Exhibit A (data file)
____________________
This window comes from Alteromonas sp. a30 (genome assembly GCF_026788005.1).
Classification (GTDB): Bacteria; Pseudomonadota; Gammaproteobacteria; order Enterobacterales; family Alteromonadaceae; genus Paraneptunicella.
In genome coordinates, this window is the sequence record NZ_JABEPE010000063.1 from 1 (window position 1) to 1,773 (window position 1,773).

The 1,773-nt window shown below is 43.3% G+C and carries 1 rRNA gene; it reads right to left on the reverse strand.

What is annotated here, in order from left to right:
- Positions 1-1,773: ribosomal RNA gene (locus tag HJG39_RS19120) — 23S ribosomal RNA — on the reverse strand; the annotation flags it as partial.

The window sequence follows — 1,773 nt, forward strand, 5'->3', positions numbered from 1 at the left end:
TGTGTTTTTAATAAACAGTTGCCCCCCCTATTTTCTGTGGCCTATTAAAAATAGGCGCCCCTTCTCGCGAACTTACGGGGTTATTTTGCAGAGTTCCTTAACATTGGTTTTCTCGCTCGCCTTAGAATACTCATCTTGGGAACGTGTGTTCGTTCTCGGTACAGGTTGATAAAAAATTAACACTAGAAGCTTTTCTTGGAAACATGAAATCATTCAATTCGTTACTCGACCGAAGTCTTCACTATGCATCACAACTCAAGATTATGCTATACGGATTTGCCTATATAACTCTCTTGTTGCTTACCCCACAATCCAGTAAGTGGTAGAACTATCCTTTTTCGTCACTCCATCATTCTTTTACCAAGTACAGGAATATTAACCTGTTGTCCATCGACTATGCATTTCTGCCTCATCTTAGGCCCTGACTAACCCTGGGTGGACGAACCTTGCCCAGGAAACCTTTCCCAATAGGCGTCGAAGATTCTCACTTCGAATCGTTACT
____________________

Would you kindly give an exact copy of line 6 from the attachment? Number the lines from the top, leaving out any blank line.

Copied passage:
- Positions 1-1,773: ribosomal RNA gene (locus tag HJG39_RS19120) — 23S ribosomal RNA — on the reverse strand; the annotation flags it as partial.